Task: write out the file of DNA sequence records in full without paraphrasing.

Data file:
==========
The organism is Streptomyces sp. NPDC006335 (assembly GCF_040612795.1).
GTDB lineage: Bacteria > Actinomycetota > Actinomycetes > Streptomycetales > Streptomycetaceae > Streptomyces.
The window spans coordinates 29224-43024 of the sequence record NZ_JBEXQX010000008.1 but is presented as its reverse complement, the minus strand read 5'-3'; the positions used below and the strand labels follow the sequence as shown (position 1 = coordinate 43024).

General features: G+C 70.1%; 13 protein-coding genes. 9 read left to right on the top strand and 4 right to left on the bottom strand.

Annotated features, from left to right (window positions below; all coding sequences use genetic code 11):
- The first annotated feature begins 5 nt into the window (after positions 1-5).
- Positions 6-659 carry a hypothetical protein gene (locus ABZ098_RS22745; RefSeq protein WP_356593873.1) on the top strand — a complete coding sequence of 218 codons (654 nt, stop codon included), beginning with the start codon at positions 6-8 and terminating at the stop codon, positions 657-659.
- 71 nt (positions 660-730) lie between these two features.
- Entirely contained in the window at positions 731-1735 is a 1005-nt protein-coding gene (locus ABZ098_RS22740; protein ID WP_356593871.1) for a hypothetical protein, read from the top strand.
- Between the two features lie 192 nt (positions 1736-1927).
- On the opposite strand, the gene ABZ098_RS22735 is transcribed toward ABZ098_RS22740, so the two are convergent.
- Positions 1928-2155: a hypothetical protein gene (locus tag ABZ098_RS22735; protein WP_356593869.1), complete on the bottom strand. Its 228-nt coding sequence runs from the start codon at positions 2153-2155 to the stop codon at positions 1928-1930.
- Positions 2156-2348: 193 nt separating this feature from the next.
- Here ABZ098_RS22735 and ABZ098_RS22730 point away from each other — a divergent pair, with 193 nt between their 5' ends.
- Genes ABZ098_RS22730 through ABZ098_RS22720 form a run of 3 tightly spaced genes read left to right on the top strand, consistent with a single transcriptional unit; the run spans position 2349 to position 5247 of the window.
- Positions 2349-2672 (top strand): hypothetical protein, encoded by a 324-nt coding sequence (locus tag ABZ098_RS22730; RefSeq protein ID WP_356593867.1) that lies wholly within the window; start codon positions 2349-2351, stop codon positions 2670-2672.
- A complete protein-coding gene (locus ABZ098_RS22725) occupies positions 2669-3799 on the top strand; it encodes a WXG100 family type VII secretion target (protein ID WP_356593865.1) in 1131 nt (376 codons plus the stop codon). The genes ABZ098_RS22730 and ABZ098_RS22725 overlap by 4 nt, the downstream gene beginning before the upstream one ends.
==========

The organism is Streptomyces sp. NPDC006335 (assembly GCF_040612795.1).
GTDB lineage: Bacteria > Actinomycetota > Actinomycetes > Streptomycetales > Streptomycetaceae > Streptomyces.
The window spans coordinates 29224-43024 of the sequence record NZ_JBEXQX010000008.1 but is presented as its reverse complement, the minus strand read 5'-3'; the positions used below and the strand labels follow the sequence as shown (position 1 = coordinate 43024).

General features: G+C 70.1%; 13 protein-coding genes. 9 read left to right on the top strand and 4 right to left on the bottom strand.

Annotated features, from left to right (window positions below; all coding sequences use genetic code 11):
- The first annotated feature begins 5 nt into the window (after positions 1-5).
- Positions 6-659 carry a hypothetical protein gene (locus ABZ098_RS22745; RefSeq protein WP_356593873.1) on the top strand — a complete coding sequence of 218 codons (654 nt, stop codon included), beginning with the start codon at positions 6-8 and terminating at the stop codon, positions 657-659.
- 71 nt (positions 660-730) lie between these two features.
- Entirely contained in the window at positions 731-1735 is a 1005-nt protein-coding gene (locus ABZ098_RS22740; protein ID WP_356593871.1) for a hypothetical protein, read from the top strand.
- Between the two features lie 192 nt (positions 1736-1927).
- On the opposite strand, the gene ABZ098_RS22735 is transcribed toward ABZ098_RS22740, so the two are convergent.
- Positions 1928-2155: a hypothetical protein gene (locus tag ABZ098_RS22735; protein WP_356593869.1), complete on the bottom strand. Its 228-nt coding sequence runs from the start codon at positions 2153-2155 to the stop codon at positions 1928-1930.
- Positions 2156-2348: 193 nt separating this feature from the next.
- Here ABZ098_RS22735 and ABZ098_RS22730 point away from each other — a divergent pair, with 193 nt between their 5' ends.
- Genes ABZ098_RS22730 through ABZ098_RS22720 form a run of 3 tightly spaced genes read left to right on the top strand, consistent with a single transcriptional unit; the run spans position 2349 to position 5247 of the window.
- Positions 2349-2672 (top strand): hypothetical protein, encoded by a 324-nt coding sequence (locus tag ABZ098_RS22730; RefSeq protein ID WP_356593867.1) that lies wholly within the window; start codon positions 2349-2351, stop codon positions 2670-2672.
- A complete protein-coding gene (locus ABZ098_RS22725) occupies positions 2669-3799 on the top strand; it encodes a WXG100 family type VII secretion target (protein ID WP_356593865.1) in 1131 nt (376 codons plus the stop codon). The genes ABZ098_RS22730 and ABZ098_RS22725 overlap by 4 nt, the downstream gene beginning before the upstream one ends.